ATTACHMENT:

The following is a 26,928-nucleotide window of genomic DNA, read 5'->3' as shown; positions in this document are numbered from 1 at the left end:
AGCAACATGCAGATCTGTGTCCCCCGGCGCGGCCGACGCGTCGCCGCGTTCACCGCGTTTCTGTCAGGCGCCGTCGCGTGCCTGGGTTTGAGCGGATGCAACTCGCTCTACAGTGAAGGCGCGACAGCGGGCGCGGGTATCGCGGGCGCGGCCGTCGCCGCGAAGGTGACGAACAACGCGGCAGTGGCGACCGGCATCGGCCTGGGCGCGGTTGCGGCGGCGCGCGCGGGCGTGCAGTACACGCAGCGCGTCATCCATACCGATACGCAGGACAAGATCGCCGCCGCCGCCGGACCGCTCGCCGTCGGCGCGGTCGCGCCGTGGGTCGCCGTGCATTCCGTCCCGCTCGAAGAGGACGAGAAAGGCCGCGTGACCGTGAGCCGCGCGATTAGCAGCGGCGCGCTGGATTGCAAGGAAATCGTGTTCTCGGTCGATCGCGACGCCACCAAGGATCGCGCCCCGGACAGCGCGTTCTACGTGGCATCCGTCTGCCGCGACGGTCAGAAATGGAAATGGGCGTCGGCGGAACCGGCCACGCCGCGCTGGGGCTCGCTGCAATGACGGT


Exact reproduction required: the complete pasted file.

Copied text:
The following is a 26,928-nucleotide window of genomic DNA, read 5'->3' as shown; positions in this document are numbered from 1 at the left end:
AGCAACATGCAGATCTGTGTCCCCCGGCGCGGCCGACGCGTCGCCGCGTTCACCGCGTTTCTGTCAGGCGCCGTCGCGTGCCTGGGTTTGAGCGGATGCAACTCGCTCTACAGTGAAGGCGCGACAGCGGGCGCGGGTATCGCGGGCGCGGCCGTCGCCGCGAAGGTGACGAACAACGCGGCAGTGGCGACCGGCATCGGCCTGGGCGCGGTTGCGGCGGCGCGCGCGGGCGTGCAGTACACGCAGCGCGTCATCCATACCGATACGCAGGACAAGATCGCCGCCGCCGCCGGACCGCTCGCCGTCGGCGCGGTCGCGCCGTGGGTCGCCGTGCATTCCGTCCCGCTCGAAGAGGACGAGAAAGGCCGCGTGACCGTGAGCCGCGCGATTAGCAGCGGCGCGCTGGATTGCAAGGAAATCGTGTTCTCGGTCGATCGCGACGCCACCAAGGATCGCGCCCCGGACAGCGCGTTCTACGTGGCATCCGTCTGCCGCGACGGTCAGAAATGGAAATGGGCGTCGGCGGAACCGGCCACGCCGCGCTGGGGCTCGCTGCAATGACGGT